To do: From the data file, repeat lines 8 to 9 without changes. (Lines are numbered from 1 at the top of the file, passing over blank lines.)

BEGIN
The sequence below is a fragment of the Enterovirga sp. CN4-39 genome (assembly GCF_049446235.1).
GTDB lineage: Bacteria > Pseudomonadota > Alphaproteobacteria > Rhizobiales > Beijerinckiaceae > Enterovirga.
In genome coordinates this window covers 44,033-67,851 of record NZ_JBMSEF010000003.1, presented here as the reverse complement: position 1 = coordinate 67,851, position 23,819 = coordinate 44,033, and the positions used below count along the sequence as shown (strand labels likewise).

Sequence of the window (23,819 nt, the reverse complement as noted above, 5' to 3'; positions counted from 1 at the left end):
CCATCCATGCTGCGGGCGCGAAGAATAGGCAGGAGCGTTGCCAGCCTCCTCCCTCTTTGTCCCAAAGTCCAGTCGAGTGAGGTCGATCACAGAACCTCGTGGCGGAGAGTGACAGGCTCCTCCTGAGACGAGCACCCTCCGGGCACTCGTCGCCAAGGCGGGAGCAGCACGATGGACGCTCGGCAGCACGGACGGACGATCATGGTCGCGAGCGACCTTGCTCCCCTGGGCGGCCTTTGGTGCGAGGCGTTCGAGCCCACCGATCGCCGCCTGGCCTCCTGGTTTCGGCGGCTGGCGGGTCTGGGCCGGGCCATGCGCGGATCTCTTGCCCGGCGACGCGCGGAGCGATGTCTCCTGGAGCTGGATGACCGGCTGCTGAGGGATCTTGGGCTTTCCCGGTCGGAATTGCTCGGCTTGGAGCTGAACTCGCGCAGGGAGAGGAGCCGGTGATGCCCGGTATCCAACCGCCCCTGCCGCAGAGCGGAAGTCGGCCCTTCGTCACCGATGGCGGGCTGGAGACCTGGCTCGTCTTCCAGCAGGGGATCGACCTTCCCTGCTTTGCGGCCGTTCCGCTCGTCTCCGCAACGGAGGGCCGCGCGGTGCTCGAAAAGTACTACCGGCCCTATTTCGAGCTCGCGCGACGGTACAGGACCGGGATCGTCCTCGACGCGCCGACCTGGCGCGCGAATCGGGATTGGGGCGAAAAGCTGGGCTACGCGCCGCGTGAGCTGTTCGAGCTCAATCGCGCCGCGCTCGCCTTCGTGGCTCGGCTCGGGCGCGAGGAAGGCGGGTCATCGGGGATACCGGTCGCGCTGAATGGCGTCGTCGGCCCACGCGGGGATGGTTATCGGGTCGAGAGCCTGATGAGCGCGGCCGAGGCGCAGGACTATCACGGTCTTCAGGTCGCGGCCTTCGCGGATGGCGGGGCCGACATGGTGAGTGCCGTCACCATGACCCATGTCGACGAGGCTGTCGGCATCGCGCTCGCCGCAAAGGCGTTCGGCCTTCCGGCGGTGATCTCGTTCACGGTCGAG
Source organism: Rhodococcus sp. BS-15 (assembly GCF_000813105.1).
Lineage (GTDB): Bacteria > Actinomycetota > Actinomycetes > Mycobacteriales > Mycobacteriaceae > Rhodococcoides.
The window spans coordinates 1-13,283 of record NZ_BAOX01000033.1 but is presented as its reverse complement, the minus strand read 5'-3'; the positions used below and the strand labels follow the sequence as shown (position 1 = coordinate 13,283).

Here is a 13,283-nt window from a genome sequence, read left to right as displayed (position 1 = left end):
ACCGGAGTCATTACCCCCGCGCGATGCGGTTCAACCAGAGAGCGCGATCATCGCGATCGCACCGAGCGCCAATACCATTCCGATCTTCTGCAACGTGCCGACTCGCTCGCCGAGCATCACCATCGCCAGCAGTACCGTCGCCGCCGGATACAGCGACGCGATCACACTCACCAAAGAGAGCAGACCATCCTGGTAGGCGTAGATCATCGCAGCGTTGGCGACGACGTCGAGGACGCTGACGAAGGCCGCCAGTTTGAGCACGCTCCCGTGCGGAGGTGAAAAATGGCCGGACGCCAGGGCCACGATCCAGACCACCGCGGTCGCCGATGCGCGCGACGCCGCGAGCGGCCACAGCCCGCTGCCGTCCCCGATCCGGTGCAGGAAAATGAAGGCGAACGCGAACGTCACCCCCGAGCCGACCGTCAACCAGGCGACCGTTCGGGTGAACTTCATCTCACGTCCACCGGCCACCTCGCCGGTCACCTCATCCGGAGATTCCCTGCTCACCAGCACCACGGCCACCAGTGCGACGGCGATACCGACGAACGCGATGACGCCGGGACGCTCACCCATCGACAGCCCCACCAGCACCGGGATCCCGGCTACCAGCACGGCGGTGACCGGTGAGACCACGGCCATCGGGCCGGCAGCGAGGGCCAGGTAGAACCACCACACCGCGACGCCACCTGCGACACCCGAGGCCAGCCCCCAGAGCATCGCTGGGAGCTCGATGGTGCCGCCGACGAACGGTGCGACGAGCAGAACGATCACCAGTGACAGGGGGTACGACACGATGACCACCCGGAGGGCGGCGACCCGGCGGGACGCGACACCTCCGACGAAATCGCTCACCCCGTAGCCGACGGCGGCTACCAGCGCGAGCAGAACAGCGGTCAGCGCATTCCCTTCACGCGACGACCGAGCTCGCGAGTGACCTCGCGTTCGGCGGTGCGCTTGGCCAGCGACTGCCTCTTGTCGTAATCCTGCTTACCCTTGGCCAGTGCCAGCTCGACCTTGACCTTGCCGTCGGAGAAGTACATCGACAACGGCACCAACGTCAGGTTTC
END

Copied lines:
The window spans coordinates 1-13,283 of record NZ_BAOX01000033.1 but is presented as its reverse complement, the minus strand read 5'-3'; the positions used below and the strand labels follow the sequence as shown (position 1 = coordinate 13,283).

Here is a 13,283-nt window from a genome sequence, read left to right as displayed (position 1 = left end):